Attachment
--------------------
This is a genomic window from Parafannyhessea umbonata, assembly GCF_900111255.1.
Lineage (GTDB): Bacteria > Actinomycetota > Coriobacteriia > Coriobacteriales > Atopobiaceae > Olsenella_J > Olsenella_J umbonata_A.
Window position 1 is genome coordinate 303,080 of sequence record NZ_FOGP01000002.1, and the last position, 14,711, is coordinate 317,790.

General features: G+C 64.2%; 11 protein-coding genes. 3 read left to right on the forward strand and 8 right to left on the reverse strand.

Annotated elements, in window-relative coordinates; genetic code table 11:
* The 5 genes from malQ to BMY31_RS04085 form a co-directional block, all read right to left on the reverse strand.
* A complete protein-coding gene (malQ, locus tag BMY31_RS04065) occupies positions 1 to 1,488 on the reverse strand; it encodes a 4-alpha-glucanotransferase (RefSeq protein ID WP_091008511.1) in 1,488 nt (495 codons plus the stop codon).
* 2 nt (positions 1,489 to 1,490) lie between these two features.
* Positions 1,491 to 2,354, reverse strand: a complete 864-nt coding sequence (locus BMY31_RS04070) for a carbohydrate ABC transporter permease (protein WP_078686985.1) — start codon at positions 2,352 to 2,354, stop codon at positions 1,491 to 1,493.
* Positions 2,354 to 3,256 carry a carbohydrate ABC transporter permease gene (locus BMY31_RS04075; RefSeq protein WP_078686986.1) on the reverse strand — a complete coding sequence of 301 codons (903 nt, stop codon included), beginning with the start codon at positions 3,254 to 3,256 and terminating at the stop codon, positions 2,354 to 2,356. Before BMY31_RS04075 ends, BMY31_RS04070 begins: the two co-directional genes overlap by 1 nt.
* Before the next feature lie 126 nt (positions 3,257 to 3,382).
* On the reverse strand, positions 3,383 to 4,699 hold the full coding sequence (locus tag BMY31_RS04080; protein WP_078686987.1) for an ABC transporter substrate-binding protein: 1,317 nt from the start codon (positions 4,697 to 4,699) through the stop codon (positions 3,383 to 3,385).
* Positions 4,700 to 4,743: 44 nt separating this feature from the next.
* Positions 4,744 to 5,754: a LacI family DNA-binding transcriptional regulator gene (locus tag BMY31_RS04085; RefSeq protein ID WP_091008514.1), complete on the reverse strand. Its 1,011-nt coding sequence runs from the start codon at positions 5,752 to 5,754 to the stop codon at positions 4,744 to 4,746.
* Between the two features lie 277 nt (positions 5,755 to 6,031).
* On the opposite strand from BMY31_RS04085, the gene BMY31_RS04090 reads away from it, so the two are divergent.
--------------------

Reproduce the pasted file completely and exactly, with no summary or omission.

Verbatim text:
This is a genomic window from Parafannyhessea umbonata, assembly GCF_900111255.1.
Lineage (GTDB): Bacteria > Actinomycetota > Coriobacteriia > Coriobacteriales > Atopobiaceae > Olsenella_J > Olsenella_J umbonata_A.
Window position 1 is genome coordinate 303,080 of sequence record NZ_FOGP01000002.1, and the last position, 14,711, is coordinate 317,790.

General features: G+C 64.2%; 11 protein-coding genes. 3 read left to right on the forward strand and 8 right to left on the reverse strand.

Annotated elements, in window-relative coordinates; genetic code table 11:
* The 5 genes from malQ to BMY31_RS04085 form a co-directional block, all read right to left on the reverse strand.
* A complete protein-coding gene (malQ, locus tag BMY31_RS04065) occupies positions 1 to 1,488 on the reverse strand; it encodes a 4-alpha-glucanotransferase (RefSeq protein ID WP_091008511.1) in 1,488 nt (495 codons plus the stop codon).
* 2 nt (positions 1,489 to 1,490) lie between these two features.
* Positions 1,491 to 2,354, reverse strand: a complete 864-nt coding sequence (locus BMY31_RS04070) for a carbohydrate ABC transporter permease (protein WP_078686985.1) — start codon at positions 2,352 to 2,354, stop codon at positions 1,491 to 1,493.
* Positions 2,354 to 3,256 carry a carbohydrate ABC transporter permease gene (locus BMY31_RS04075; RefSeq protein WP_078686986.1) on the reverse strand — a complete coding sequence of 301 codons (903 nt, stop codon included), beginning with the start codon at positions 3,254 to 3,256 and terminating at the stop codon, positions 2,354 to 2,356. Before BMY31_RS04075 ends, BMY31_RS04070 begins: the two co-directional genes overlap by 1 nt.
* Before the next feature lie 126 nt (positions 3,257 to 3,382).
* On the reverse strand, positions 3,383 to 4,699 hold the full coding sequence (locus tag BMY31_RS04080; protein WP_078686987.1) for an ABC transporter substrate-binding protein: 1,317 nt from the start codon (positions 4,697 to 4,699) through the stop codon (positions 3,383 to 3,385).
* Positions 4,700 to 4,743: 44 nt separating this feature from the next.
* Positions 4,744 to 5,754: a LacI family DNA-binding transcriptional regulator gene (locus tag BMY31_RS04085; RefSeq protein ID WP_091008514.1), complete on the reverse strand. Its 1,011-nt coding sequence runs from the start codon at positions 5,752 to 5,754 to the stop codon at positions 4,744 to 4,746.
* Between the two features lie 277 nt (positions 5,755 to 6,031).
* On the opposite strand from BMY31_RS04085, the gene BMY31_RS04090 reads away from it, so the two are divergent.